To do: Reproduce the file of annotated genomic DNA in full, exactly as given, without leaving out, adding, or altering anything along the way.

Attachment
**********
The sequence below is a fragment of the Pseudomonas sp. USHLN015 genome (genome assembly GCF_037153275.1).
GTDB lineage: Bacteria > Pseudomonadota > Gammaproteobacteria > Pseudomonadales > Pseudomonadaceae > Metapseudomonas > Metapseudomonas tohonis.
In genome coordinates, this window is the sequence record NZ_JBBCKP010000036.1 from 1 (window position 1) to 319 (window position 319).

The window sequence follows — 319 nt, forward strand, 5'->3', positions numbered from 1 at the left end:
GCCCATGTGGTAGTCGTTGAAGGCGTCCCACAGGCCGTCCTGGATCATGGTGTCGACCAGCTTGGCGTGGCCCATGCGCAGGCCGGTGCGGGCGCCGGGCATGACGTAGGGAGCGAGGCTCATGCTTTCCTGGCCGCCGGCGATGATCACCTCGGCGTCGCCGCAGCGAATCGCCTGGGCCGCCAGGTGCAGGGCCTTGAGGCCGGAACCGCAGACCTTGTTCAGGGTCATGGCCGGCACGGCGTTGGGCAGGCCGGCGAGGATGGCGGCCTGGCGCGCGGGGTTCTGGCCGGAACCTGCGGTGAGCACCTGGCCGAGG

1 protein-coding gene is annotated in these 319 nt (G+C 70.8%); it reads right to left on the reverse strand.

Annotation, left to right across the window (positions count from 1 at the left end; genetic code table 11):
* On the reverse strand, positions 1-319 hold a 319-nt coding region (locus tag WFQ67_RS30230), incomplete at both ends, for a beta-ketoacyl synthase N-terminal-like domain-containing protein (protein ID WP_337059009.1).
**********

The sequence below is a fragment of the Pseudomonas sp. USHLN015 genome (genome assembly GCF_037153275.1).
GTDB lineage: Bacteria > Pseudomonadota > Gammaproteobacteria > Pseudomonadales > Pseudomonadaceae > Metapseudomonas > Metapseudomonas tohonis.
In genome coordinates, this window is the sequence record NZ_JBBCKP010000036.1 from 1 (window position 1) to 319 (window position 319).

The window sequence follows — 319 nt, forward strand, 5'->3', positions numbered from 1 at the left end:
GCCCATGTGGTAGTCGTTGAAGGCGTCCCACAGGCCGTCCTGGATCATGGTGTCGACCAGCTTGGCGTGGCCCATGCGCAGGCCGGTGCGGGCGCCGGGCATGACGTAGGGAGCGAGGCTCATGCTTTCCTGGCCGCCGGCGATGATCACCTCGGCGTCGCCGCAGCGAATCGCCTGGGCCGCCAGGTGCAGGGCCTTGAGGCCGGAACCGCAGACCTTGTTCAGGGTCATGGCCGGCACGGCGTTGGGCAGGCCGGCGAGGATGGCGGCCTGGCGCGCGGGGTTCTGGCCGGAACCTGCGGTGAGCACCTGGCCGAGG

1 protein-coding gene is annotated in these 319 nt (G+C 70.8%); it reads right to left on the reverse strand.

Annotation, left to right across the window (positions count from 1 at the left end; genetic code table 11):
* On the reverse strand, positions 1-319 hold a 319-nt coding region (locus tag WFQ67_RS30230), incomplete at both ends, for a beta-ketoacyl synthase N-terminal-like domain-containing protein (protein ID WP_337059009.1).